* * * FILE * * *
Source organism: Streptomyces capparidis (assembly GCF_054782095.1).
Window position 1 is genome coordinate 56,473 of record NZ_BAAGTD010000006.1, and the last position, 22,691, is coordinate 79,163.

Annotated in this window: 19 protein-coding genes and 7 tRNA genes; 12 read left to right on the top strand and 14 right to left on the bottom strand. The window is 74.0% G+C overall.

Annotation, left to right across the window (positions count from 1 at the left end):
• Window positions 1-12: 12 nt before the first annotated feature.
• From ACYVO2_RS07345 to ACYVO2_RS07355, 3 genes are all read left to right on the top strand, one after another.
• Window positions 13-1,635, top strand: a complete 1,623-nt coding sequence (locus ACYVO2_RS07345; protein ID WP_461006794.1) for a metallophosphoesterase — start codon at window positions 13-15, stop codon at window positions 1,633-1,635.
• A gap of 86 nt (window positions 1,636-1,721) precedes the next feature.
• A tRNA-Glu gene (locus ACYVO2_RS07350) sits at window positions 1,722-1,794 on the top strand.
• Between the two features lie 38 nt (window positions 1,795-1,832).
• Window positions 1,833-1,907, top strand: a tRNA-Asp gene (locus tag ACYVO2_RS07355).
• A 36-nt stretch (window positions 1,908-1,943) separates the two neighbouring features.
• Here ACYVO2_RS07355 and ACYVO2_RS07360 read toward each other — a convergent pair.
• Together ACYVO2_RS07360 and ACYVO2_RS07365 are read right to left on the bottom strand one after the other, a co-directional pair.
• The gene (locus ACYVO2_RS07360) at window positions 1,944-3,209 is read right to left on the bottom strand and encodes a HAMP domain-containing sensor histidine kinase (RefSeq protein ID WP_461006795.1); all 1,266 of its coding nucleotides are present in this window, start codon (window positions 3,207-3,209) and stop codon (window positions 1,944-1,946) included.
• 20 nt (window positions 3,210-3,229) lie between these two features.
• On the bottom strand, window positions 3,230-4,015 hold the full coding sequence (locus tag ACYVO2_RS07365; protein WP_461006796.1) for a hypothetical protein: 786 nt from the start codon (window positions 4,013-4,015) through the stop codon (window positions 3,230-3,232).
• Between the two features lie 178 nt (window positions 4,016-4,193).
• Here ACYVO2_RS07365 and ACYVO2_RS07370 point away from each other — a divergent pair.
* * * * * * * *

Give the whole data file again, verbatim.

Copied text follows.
Source organism: Streptomyces capparidis (assembly GCF_054782095.1).
Window position 1 is genome coordinate 56,473 of record NZ_BAAGTD010000006.1, and the last position, 22,691, is coordinate 79,163.

Annotated in this window: 19 protein-coding genes and 7 tRNA genes; 12 read left to right on the top strand and 14 right to left on the bottom strand. The window is 74.0% G+C overall.

Annotation, left to right across the window (positions count from 1 at the left end):
• Window positions 1-12: 12 nt before the first annotated feature.
• From ACYVO2_RS07345 to ACYVO2_RS07355, 3 genes are all read left to right on the top strand, one after another.
• Window positions 13-1,635, top strand: a complete 1,623-nt coding sequence (locus ACYVO2_RS07345; protein ID WP_461006794.1) for a metallophosphoesterase — start codon at window positions 13-15, stop codon at window positions 1,633-1,635.
• A gap of 86 nt (window positions 1,636-1,721) precedes the next feature.
• A tRNA-Glu gene (locus ACYVO2_RS07350) sits at window positions 1,722-1,794 on the top strand.
• Between the two features lie 38 nt (window positions 1,795-1,832).
• Window positions 1,833-1,907, top strand: a tRNA-Asp gene (locus tag ACYVO2_RS07355).
• A 36-nt stretch (window positions 1,908-1,943) separates the two neighbouring features.
• Here ACYVO2_RS07355 and ACYVO2_RS07360 read toward each other — a convergent pair.
• Together ACYVO2_RS07360 and ACYVO2_RS07365 are read right to left on the bottom strand one after the other, a co-directional pair.
• The gene (locus ACYVO2_RS07360) at window positions 1,944-3,209 is read right to left on the bottom strand and encodes a HAMP domain-containing sensor histidine kinase (RefSeq protein ID WP_461006795.1); all 1,266 of its coding nucleotides are present in this window, start codon (window positions 3,207-3,209) and stop codon (window positions 1,944-1,946) included.
• 20 nt (window positions 3,210-3,229) lie between these two features.
• On the bottom strand, window positions 3,230-4,015 hold the full coding sequence (locus tag ACYVO2_RS07365; protein WP_461006796.1) for a hypothetical protein: 786 nt from the start codon (window positions 4,013-4,015) through the stop codon (window positions 3,230-3,232).
• Between the two features lie 178 nt (window positions 4,016-4,193).
• Here ACYVO2_RS07365 and ACYVO2_RS07370 point away from each other — a divergent pair.